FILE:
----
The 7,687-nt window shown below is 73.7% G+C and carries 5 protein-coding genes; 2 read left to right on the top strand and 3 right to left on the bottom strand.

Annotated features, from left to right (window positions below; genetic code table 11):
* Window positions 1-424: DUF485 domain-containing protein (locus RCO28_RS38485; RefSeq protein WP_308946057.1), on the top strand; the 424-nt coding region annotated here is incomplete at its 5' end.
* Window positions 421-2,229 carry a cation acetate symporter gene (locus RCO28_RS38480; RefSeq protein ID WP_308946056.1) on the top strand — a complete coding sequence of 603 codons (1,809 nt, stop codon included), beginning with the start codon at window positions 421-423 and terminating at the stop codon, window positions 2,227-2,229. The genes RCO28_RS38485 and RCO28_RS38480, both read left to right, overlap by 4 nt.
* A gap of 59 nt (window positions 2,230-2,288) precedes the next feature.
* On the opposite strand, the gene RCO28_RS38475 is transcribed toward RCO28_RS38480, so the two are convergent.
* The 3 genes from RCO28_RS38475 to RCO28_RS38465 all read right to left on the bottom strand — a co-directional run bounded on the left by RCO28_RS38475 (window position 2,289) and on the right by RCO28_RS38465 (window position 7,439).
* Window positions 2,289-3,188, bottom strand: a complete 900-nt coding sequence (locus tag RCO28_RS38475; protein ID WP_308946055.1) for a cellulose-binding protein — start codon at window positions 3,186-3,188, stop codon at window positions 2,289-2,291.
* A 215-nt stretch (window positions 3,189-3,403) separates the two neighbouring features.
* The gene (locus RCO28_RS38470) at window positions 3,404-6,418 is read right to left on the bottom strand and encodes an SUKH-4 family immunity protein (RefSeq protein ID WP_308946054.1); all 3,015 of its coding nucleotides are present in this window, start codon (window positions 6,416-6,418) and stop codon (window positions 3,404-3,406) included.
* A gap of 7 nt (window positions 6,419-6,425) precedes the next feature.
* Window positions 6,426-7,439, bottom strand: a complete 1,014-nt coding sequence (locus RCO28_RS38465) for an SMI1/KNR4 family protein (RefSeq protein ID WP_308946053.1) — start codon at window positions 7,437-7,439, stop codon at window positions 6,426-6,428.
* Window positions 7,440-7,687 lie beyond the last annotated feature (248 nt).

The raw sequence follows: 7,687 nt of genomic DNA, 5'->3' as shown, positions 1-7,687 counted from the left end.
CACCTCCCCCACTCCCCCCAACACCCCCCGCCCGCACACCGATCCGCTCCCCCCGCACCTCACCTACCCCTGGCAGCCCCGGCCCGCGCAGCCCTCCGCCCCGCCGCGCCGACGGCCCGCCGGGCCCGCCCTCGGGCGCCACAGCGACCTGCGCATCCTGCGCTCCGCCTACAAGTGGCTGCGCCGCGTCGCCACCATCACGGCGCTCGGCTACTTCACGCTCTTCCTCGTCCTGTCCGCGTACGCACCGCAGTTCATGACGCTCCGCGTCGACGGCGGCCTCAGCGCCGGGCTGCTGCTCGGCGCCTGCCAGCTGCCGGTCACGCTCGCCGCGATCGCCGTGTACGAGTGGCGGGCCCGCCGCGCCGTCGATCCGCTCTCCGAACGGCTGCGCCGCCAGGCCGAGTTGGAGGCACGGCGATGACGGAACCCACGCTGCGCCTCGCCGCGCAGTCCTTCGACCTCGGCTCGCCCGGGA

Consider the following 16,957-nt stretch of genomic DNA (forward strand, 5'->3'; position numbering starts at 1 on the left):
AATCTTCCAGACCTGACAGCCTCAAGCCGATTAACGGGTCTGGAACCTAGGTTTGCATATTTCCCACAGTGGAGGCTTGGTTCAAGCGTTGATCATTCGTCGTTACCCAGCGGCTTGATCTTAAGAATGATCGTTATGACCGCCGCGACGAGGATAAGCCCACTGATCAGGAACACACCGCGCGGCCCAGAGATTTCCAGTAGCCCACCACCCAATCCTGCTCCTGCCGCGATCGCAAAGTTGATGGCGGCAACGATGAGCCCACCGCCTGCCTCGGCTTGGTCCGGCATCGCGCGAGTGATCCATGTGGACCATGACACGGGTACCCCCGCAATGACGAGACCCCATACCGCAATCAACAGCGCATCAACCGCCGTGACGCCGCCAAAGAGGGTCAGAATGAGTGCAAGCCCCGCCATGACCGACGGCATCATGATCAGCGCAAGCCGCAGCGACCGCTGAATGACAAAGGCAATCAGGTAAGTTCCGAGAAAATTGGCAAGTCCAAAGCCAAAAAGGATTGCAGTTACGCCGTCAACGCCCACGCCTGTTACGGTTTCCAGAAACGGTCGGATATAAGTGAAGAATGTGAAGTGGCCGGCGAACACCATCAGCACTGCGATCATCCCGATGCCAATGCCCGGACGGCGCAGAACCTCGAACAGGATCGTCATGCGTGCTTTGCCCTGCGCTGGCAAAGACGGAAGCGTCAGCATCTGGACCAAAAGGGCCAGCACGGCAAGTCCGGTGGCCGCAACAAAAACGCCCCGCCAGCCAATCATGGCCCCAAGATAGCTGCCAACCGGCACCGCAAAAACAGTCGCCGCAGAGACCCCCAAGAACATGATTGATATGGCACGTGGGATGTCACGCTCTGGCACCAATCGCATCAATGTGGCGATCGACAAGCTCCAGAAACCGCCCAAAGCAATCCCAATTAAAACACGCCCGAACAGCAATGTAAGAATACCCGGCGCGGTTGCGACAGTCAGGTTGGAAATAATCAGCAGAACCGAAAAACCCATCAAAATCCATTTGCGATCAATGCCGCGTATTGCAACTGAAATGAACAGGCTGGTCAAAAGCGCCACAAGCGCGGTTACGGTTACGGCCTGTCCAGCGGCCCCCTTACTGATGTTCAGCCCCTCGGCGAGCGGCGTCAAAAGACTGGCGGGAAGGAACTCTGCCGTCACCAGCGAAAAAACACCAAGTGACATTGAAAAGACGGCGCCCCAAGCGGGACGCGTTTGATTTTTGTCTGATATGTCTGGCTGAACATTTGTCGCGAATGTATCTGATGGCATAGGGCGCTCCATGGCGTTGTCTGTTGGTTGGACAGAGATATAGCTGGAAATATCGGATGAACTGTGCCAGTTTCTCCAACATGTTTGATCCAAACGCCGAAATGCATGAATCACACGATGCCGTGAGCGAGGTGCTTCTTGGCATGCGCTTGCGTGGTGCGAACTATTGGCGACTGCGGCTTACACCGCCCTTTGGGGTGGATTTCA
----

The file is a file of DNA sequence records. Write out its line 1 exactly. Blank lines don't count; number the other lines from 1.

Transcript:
The 7,687-nt window shown below is 73.7% G+C and carries 5 protein-coding genes; 2 read left to right on the top strand and 3 right to left on the bottom strand.